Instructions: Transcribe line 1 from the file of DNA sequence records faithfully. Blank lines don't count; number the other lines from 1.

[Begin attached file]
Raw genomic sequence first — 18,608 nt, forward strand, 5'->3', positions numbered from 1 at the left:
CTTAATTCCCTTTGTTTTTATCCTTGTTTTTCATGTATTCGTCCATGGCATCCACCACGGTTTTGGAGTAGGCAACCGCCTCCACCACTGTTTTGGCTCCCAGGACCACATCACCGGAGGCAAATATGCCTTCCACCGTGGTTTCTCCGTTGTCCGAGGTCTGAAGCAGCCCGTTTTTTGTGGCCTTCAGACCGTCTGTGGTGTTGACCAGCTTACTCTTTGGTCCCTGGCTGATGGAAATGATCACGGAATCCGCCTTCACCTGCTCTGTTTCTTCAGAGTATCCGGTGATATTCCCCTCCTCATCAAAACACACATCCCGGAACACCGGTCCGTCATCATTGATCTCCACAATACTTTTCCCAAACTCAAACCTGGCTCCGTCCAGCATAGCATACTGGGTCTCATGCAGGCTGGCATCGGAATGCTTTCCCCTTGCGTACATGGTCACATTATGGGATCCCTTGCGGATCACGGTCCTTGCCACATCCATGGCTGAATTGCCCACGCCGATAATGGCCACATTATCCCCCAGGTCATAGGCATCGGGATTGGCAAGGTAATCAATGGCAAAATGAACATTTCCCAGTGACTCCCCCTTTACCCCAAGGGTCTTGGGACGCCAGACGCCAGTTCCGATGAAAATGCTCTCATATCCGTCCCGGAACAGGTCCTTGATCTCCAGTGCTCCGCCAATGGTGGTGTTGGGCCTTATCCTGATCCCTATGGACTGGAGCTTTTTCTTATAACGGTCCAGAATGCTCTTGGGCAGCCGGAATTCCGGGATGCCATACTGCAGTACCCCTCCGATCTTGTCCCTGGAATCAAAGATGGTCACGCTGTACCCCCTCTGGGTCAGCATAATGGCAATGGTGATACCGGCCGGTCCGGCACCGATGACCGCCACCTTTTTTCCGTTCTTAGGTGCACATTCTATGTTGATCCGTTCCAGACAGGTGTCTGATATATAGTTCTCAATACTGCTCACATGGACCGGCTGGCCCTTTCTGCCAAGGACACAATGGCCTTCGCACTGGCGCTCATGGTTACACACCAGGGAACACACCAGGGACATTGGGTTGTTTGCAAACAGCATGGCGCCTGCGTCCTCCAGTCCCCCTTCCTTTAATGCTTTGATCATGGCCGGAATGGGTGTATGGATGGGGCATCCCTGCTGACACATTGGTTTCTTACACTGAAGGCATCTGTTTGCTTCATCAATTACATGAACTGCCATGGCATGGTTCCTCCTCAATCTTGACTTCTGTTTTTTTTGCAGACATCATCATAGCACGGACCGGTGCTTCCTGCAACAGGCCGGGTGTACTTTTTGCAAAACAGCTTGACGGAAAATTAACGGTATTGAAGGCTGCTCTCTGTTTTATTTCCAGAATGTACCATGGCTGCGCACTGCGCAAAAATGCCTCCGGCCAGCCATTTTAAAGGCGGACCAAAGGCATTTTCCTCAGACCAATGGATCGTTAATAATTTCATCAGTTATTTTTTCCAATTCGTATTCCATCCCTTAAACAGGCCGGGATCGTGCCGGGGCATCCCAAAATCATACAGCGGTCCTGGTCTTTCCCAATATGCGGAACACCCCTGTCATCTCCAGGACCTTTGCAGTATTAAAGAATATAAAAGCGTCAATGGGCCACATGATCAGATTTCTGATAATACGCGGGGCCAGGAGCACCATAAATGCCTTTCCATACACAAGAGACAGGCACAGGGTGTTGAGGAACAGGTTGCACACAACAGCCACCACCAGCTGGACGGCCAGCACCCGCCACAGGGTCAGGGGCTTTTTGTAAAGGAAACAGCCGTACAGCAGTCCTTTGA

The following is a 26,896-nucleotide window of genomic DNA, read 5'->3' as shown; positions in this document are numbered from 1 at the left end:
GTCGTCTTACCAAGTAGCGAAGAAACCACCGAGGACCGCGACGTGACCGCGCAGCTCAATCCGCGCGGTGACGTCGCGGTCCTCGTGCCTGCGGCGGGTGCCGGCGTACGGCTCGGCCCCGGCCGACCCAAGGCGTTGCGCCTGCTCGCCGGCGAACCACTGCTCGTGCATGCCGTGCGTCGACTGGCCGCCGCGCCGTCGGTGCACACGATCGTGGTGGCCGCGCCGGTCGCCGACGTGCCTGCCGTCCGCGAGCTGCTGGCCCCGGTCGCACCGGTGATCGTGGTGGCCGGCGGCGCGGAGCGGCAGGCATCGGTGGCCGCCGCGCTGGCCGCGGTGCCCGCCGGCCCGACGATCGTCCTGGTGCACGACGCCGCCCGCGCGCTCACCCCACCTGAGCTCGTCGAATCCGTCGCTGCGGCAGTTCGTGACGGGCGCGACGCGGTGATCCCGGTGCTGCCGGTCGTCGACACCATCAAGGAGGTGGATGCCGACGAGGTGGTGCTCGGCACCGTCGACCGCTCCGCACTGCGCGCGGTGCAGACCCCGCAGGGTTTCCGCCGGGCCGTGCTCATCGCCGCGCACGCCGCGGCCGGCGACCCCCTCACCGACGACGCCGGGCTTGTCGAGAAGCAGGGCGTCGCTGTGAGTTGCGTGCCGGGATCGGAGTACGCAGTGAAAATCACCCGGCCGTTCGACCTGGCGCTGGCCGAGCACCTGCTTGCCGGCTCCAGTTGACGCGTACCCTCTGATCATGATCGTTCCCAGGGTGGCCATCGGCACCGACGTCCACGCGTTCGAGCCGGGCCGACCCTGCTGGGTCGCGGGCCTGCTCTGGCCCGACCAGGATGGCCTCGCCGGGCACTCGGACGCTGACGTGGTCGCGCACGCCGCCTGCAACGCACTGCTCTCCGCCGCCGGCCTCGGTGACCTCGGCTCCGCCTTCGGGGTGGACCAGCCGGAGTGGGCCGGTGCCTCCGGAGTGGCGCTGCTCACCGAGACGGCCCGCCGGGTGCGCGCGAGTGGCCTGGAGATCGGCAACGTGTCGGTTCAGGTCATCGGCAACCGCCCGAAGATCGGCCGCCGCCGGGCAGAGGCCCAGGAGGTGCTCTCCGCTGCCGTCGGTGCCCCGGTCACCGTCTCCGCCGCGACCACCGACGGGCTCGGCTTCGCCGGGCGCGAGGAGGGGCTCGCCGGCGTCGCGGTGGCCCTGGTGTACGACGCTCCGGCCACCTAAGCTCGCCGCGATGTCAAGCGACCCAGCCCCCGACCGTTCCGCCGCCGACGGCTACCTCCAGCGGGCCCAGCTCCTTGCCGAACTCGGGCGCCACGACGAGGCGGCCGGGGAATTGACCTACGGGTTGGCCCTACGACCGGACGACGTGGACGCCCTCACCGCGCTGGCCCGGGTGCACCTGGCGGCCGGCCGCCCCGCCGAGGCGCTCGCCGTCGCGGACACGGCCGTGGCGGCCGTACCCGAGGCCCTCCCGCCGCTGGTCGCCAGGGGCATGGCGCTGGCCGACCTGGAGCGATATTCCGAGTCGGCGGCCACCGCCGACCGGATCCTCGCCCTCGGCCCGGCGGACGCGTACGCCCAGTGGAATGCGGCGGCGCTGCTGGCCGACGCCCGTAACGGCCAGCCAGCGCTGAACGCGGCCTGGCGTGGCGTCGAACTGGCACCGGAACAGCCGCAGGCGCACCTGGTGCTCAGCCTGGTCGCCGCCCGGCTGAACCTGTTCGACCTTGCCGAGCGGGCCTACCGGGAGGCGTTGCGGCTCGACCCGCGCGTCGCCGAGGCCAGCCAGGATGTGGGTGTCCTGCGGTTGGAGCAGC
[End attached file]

Raw genomic sequence first — 18,608 nt, forward strand, 5'->3', positions numbered from 1 at the left: